I pulled on a sweatshirt last night for the first time in months. I guess it’s goodbye summer… and I’m OK with that.
When we think of summer, most of us picture blissful weeks of warmth and perfection, the sweet smell of flowers and freshly cut lawns. Somehow all those visions overlook one thing: August – a.k.a. thirty days of mind-paralyzing heat and humidity.
The usual soaring temperatures last month reminded me of one of my Dad’s unusual quirks: the man could withstand the heat of summer like a superhero. He was “that guy” you’d see playing tennis on the hottest day of the year. High noon, merciless sun, shimmering heat waves radiating over the surface of the court. He never took a break or even a sip of water. The poor souls who agreed to play with him (me, on occasion) had no chance. Our only objective became to leave the court without need of a stretcher. As we melted into a pool of sweltering misery, Dad somehow seemed to gain energy and joy in the oppressive conditions.
In Scripture we can find many individuals who performed well in the “heat.” Daniel faced the heat of the lion’s den. Shadrach & friends faced the literal heat of the fiery furnace. (Sunday school has so familiarized us with those stories that sometimes we’re a bit desensitized to how scary those situations really were!) Job remained faithful in the heat of losing nearly everything. Jesus, of course, didn’t waver in the intense heat of false accusations, torture and crucifixion.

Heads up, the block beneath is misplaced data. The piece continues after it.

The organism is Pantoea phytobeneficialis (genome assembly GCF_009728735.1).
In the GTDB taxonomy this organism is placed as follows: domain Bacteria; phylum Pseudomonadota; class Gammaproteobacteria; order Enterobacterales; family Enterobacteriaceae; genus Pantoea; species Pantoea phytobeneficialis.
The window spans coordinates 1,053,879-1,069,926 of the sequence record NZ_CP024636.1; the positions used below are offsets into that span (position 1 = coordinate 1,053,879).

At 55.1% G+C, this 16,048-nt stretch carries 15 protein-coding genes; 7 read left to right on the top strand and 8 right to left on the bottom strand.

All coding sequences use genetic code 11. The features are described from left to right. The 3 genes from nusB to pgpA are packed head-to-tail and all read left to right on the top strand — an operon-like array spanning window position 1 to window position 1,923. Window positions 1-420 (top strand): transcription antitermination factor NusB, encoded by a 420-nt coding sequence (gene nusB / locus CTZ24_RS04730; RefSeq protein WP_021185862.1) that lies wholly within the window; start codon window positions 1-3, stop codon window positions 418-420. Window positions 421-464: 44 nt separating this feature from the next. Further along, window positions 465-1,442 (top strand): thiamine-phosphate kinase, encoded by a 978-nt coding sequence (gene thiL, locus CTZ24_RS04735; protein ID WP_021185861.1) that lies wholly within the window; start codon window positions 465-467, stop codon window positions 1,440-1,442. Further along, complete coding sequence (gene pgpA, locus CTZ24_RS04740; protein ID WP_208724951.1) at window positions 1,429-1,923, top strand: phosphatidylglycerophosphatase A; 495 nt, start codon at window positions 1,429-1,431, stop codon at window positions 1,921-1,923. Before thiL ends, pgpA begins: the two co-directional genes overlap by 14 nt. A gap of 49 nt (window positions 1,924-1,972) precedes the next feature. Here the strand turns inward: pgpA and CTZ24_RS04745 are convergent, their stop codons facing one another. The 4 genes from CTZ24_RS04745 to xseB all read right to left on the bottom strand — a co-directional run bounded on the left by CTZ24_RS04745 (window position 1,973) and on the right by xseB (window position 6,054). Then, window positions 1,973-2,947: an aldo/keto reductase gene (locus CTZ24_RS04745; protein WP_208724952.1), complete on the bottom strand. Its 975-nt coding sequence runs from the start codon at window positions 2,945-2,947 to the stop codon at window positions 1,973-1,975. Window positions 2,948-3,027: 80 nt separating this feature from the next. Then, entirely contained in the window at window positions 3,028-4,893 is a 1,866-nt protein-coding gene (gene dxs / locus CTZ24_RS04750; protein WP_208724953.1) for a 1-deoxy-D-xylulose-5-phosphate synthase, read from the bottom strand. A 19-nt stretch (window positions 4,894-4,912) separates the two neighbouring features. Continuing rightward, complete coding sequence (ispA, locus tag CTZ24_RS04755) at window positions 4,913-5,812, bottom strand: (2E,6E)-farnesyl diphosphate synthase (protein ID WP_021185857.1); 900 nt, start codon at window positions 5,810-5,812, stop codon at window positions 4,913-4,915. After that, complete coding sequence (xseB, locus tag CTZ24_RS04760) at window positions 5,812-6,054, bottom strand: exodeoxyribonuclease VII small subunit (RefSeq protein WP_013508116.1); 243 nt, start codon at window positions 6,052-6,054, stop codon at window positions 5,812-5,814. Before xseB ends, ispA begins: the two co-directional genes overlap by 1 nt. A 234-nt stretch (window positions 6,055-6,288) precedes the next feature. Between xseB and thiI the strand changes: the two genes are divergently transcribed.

But there are also individuals in the Bible who quickly folded as the temperature increased. Samson gave away the secret of his strength. Jonah ran away when God called him. Peter denied the Lord 3x… etc.
What category are we in? James had an unusual take on facing the heat. He said, “When troubles of any kind come your way, consider it an opportunity for great joy.” (James 1:2)
Joy? Why on earth should we be joyful about tough times? Would anyone be happy if it was 127 degrees outside?
Well, James isn’t saying we need to be happy about our difficulties, or that we should seek tough situations in order to raise our spirits. He’s saying we shouldn’t let the heat steal our joy in the Lord, or send us into despair when there’s a blip in our comfortable situations.
We may not welcome difficulties, but we can welcome the God who allowed them, and be open to the transforming work He’s doing in us.
James 1:3 – “For you know that when your faith is tested, your endurance has a chance to grow.”
– Ron Reid
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